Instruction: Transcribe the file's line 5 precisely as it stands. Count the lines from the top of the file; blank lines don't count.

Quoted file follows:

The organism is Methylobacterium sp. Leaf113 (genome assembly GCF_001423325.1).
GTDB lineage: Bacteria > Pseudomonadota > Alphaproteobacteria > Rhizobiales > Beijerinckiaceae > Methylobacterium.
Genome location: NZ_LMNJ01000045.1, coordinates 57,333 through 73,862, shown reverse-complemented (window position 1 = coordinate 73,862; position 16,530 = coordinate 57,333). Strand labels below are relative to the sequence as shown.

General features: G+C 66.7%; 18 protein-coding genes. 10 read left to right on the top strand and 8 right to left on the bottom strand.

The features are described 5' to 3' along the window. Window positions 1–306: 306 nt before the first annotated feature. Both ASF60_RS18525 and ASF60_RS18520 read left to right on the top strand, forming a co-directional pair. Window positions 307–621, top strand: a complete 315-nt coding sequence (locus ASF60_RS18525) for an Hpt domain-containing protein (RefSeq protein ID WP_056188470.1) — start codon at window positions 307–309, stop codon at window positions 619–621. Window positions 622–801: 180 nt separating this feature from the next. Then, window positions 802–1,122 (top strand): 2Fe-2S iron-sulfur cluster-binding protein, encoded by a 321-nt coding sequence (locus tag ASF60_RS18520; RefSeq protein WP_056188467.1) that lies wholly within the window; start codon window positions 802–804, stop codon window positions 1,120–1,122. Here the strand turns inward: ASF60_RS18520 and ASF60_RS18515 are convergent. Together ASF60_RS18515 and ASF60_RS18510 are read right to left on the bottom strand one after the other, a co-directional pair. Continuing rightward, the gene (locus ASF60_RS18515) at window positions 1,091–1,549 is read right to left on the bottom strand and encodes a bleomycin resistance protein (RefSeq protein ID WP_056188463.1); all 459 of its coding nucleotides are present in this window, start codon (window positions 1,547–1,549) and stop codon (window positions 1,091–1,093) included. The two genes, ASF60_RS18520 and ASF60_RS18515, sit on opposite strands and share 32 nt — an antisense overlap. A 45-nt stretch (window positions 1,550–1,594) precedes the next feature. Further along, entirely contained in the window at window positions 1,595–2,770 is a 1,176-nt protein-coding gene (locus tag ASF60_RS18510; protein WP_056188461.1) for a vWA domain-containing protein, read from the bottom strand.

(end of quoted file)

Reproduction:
The features are described 5' to 3' along the window. Window positions 1–306: 306 nt before the first annotated feature. Both ASF60_RS18525 and ASF60_RS18520 read left to right on the top strand, forming a co-directional pair. Window positions 307–621, top strand: a complete 315-nt coding sequence (locus ASF60_RS18525) for an Hpt domain-containing protein (RefSeq protein ID WP_056188470.1) — start codon at window positions 307–309, stop codon at window positions 619–621. Window positions 622–801: 180 nt separating this feature from the next. Then, window positions 802–1,122 (top strand): 2Fe-2S iron-sulfur cluster-binding protein, encoded by a 321-nt coding sequence (locus tag ASF60_RS18520; RefSeq protein WP_056188467.1) that lies wholly within the window; start codon window positions 802–804, stop codon window positions 1,120–1,122. Here the strand turns inward: ASF60_RS18520 and ASF60_RS18515 are convergent. Together ASF60_RS18515 and ASF60_RS18510 are read right to left on the bottom strand one after the other, a co-directional pair. Continuing rightward, the gene (locus ASF60_RS18515) at window positions 1,091–1,549 is read right to left on the bottom strand and encodes a bleomycin resistance protein (RefSeq protein ID WP_056188463.1); all 459 of its coding nucleotides are present in this window, start codon (window positions 1,547–1,549) and stop codon (window positions 1,091–1,093) included. The two genes, ASF60_RS18520 and ASF60_RS18515, sit on opposite strands and share 32 nt — an antisense overlap. A 45-nt stretch (window positions 1,550–1,594) precedes the next feature. Further along, entirely contained in the window at window positions 1,595–2,770 is a 1,176-nt protein-coding gene (locus tag ASF60_RS18510; protein WP_056188461.1) for a vWA domain-containing protein, read from the bottom strand.